• For a meme — I think a link to where you found it is completely satisfactory and has underrated value.

To add to Nico’s list, I also like to provide context about how I happened upon a specific material. Sometimes that means citing the direct author of the thing, but more often that means giving a “hat tip” (h/t) to the person or people who enabled my discovery. This is the seed of a multidimensional citation practice.

If your block is an image, there’s an additional field available to you — alt-text. It’s valuable to write alt-text (a written description of an image posted online) so that the image will be accessible to people who are blind, low vision, or have certain cognitive disabilities. For more on that, read our guide to using alt-text on Are.na.

But what if you can’t edit a block’s metadata because you weren’t the original person to upload it? (Even though Are.na is communal by nature, blocks are only individually editable by the person who added it.) Kind members of Are.na have been known to comment on blocks to supply additional context, in case anyone is curious.

Caring for Channels

Adding context for your channels

Like blocks, channels also have areas you can supply additional information.

To add this additional information to your channel, click “More” then “Edit Channel” and start typing in the “Description” box. You can add context that would be useful for someone coming across your channel for the first time, or you could add instructions for how other people should add blocks (if it's an open channel). You can also link out — to a project, a piece, or paper that your channel relates to, for example — using markdown language: [link description] (link).

Connecting things is elemental to Are.na. One of the joys of adding something is seeing where other Are.na users connect it. Why? One thing that differentiates Are.na from other forms of social media is that it hopefully encourages active rather than passive knowledge consumption. Along the right hand side of a block, you will find a list of channels that block is connected to, or its “learning trail” — how it has traveled through Are.na, becoming a reference for others. For example, the above text block about libraries by Becca Abbe has been connected 190 times, in collections ranging from “Short Utopias” to “true journey is return” to “i think it is my dream to be a librarian.”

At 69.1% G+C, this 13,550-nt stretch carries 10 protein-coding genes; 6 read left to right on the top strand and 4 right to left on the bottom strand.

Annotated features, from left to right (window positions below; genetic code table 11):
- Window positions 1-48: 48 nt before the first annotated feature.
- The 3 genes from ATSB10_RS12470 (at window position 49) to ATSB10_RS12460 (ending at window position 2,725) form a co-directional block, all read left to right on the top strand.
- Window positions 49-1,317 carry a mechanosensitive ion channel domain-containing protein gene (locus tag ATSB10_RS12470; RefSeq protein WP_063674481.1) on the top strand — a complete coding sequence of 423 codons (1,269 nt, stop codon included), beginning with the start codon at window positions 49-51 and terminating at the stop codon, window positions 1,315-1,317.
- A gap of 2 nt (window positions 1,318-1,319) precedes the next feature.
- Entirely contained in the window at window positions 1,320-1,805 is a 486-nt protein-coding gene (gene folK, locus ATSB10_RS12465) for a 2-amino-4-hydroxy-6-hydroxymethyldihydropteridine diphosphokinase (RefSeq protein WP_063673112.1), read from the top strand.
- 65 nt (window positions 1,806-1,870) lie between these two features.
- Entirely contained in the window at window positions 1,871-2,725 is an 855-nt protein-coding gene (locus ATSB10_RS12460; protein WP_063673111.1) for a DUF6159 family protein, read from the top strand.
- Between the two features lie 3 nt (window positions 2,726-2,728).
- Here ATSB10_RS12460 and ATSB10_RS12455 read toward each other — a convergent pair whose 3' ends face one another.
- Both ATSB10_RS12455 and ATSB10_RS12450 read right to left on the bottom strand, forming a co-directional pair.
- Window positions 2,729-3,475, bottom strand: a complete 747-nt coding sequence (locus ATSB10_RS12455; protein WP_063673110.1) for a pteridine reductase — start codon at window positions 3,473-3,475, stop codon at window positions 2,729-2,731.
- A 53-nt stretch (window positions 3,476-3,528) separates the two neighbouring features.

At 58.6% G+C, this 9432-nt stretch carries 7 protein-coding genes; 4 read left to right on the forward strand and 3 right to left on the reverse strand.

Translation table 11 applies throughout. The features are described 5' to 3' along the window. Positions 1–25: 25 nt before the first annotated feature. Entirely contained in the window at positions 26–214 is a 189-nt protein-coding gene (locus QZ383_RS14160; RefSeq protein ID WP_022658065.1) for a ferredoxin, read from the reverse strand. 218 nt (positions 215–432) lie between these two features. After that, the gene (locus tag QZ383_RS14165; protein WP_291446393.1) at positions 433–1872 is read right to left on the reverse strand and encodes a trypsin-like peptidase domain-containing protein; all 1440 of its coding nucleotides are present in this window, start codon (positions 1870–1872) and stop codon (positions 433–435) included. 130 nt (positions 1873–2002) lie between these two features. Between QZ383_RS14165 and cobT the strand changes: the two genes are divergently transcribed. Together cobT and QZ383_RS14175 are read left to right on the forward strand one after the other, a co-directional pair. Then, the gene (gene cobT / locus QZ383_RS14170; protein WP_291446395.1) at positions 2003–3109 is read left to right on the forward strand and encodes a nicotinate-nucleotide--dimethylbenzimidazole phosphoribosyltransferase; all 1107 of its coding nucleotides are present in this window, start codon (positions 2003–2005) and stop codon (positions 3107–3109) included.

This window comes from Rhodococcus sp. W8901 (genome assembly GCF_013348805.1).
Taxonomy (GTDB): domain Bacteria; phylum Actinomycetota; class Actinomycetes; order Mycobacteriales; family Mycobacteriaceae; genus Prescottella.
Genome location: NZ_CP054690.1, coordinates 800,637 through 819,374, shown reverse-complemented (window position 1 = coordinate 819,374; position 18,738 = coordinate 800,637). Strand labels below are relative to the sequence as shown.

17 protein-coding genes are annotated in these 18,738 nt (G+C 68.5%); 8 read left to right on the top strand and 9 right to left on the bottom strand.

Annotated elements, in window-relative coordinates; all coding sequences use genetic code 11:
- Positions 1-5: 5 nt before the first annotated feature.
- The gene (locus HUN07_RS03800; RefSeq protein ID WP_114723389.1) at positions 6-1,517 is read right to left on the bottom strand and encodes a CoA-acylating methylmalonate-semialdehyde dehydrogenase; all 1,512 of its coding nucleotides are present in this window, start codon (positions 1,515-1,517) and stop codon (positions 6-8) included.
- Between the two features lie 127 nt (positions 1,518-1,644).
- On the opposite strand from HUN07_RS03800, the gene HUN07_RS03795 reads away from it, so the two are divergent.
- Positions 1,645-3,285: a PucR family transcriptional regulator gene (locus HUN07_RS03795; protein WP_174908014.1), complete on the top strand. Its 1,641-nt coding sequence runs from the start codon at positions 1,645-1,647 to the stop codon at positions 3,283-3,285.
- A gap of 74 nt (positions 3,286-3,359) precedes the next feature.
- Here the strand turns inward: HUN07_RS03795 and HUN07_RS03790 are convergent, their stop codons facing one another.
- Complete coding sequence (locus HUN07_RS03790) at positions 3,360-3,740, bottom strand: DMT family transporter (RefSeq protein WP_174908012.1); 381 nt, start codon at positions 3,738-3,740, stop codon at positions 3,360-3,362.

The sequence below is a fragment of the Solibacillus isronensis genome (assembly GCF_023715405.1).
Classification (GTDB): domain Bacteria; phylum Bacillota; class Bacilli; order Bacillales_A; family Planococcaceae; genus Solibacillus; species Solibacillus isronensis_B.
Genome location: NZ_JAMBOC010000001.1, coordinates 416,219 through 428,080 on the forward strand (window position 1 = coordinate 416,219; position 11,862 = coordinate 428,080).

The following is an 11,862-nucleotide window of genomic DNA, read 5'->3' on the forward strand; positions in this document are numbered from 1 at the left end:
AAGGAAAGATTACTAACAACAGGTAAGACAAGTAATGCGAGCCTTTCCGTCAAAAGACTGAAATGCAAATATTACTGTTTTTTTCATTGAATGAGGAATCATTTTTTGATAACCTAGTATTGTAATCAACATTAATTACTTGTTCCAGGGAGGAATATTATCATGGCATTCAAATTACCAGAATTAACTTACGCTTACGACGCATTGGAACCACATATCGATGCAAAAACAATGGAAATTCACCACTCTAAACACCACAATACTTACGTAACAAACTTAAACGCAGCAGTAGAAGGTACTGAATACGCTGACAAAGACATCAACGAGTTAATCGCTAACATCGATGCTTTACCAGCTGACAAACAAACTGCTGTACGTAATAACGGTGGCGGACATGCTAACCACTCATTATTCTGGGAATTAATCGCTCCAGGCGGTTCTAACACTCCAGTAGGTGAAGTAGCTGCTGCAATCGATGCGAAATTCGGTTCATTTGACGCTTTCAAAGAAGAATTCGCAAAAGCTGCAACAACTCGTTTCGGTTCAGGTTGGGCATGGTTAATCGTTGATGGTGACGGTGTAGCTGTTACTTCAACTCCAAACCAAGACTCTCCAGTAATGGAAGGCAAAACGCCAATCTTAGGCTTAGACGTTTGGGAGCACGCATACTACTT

That said, one way of caring for an existing block on Are.na is by connecting it to one of your own channels that uniquely lives in your own universe of thought. Ideally, it helps the person who originally uploaded the block — and anyone else interested in it — to understand its significance in an expanded sense.

Why care for blocks and channels on Are.na?

Libraries are considered “community information centers,” and in some ways, Are.na is similar. Perhaps caring for blocks is like caring for books in a library. Books often contain knowledge. Some are particularly old and fragile (by the way, some of the most ancient Are.na blocks are over 11 or 12 years old). Others were written by people you know. But even if you don’t personally know who wrote a book, what’s more important is that these books are being shared in a community of people. Different people’s views and understandings of these books help all of us access and appreciate them more easily.

Similarly, on Are.na, community members can express care for blocks and channels in different ways. Maybe some people take extra time to compose intentional metadata. Others may create personal taxonomies for organizing their channels (there’s also a guide for that). Both are useful steps towards handling our collective knowledge with care.

Thanks to Leslie Liu who came up with the title of this guide and in general was indispensable in dreaming up this concept.